What people want to know about Romney, and by extension, Mormons, are the tidbits he would never in a million years discuss publicly. People who suspect Mormons as cultists and crazy-secretive want to know about all of the basics of the faith that set it apart as weird and other-worldly: temple rituals, baptism for the dead, personal revelation and prophecy, polygamy in the afterlife, and just what the heck is your view of Jesus, anyway?

And those are all matters Romney and other devout Mormons view as sacred and will only address superficially at best. So voters who want more will not get it. And after Thursday, Romney will say he's given all he's willing to give on the topic.

One final thought: If Romney is slipping to former Arkansas Gov. Mike Huckabee in the weeks leading up to the Iowa Caucuses, it's more about his flip-flopping on social issues and his hard-line approach to illegal immigration than anything else. Midwestern voters are some of the most socially and politically engaged in the country (I also lived in Minneapolis for five years, and got to know neighboring Iowa pretty well, too). They are known to be open-minded and to give most people a fair shake.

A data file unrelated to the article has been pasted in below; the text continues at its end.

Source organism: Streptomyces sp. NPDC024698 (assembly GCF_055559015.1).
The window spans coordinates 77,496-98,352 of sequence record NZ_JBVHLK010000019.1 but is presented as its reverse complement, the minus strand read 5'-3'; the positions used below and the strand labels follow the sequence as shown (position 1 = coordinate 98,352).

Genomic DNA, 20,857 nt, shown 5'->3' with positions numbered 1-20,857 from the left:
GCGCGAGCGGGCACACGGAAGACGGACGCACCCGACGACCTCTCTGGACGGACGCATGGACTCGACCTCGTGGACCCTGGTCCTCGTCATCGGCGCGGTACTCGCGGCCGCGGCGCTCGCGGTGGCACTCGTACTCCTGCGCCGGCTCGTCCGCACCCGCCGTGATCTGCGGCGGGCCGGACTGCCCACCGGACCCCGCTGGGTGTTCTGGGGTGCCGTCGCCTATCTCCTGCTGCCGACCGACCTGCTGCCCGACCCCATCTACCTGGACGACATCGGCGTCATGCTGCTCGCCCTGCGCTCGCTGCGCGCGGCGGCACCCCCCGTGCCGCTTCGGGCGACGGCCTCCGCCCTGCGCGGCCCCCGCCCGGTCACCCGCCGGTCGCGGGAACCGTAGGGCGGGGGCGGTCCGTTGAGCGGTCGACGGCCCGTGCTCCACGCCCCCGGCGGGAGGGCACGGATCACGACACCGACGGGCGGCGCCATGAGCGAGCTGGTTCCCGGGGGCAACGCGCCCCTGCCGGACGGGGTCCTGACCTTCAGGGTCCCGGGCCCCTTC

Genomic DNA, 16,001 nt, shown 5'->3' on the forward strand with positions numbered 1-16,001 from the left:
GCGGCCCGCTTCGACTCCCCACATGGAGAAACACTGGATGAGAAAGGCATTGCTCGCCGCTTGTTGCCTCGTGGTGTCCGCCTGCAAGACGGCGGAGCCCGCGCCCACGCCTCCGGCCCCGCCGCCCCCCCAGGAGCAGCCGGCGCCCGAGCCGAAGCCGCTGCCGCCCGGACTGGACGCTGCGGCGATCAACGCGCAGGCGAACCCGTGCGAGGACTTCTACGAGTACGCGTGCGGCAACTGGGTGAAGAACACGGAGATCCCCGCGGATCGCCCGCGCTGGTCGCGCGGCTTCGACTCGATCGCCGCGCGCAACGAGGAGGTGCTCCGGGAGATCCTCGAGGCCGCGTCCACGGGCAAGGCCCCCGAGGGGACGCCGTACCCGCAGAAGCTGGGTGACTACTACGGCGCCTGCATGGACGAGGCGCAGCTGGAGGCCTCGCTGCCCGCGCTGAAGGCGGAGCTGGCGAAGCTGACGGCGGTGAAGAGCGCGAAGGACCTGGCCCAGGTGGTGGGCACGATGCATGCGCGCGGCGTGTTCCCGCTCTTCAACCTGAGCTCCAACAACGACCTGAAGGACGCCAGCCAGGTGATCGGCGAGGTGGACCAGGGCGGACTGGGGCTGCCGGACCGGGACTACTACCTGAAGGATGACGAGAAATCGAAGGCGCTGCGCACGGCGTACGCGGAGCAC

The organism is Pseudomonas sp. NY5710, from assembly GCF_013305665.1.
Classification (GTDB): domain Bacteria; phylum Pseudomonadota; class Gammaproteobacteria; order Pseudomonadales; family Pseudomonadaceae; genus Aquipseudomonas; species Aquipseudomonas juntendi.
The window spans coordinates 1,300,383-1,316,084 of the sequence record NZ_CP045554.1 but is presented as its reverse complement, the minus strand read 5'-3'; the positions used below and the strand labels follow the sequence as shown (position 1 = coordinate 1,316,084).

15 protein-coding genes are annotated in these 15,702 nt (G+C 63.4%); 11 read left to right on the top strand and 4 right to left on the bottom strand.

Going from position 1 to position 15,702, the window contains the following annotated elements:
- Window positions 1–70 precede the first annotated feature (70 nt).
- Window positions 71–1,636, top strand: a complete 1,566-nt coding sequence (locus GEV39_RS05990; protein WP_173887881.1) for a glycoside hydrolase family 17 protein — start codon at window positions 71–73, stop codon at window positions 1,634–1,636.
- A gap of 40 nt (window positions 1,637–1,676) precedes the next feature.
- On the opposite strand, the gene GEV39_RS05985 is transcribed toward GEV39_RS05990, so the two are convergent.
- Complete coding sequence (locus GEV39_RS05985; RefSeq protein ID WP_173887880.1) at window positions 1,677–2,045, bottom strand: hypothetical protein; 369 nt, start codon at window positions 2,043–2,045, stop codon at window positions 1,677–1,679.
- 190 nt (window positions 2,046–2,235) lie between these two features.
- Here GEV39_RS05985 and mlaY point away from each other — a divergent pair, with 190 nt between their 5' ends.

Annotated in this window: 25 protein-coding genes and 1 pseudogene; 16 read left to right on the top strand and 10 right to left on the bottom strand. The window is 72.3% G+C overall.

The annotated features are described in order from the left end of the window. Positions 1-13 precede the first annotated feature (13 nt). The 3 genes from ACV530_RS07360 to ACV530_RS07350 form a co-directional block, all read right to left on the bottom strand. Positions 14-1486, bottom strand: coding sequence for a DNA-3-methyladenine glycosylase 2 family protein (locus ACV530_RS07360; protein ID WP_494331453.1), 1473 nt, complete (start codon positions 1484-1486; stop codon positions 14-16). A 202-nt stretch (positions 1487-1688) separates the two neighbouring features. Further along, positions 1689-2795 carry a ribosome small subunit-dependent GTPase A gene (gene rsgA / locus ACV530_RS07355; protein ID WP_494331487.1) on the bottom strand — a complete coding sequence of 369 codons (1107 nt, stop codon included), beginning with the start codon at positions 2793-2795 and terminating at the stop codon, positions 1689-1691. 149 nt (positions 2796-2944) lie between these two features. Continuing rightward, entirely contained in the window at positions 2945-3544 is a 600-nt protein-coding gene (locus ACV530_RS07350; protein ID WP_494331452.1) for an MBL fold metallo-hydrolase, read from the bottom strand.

If Romney is having trouble in Iowa, he really ought to look at his compassion factor and his political mettle first. The issue is about his truth-telling ability and his humanity. Go there first, Mitt.

These stories on the "Faith in America" speech might be of interest. First, from a blogger-reporter who has no dog in the hunt (which is to say, he's a non-Mormon from outside Utah) and here and here.

And final, final thought: Mitt Romney is no JFK.

Anyone out there feel like weighing in? (Holly Mullen)


  1. I lived in Omaha for five years, right across the river from Iowa, and I didn't see my Iowa friends as being any more politically perceptive than anyone else.

    The fact is that Romney has come out of nowhere on the national political radar to be a contender for the lead in Iowa and New Hampshire.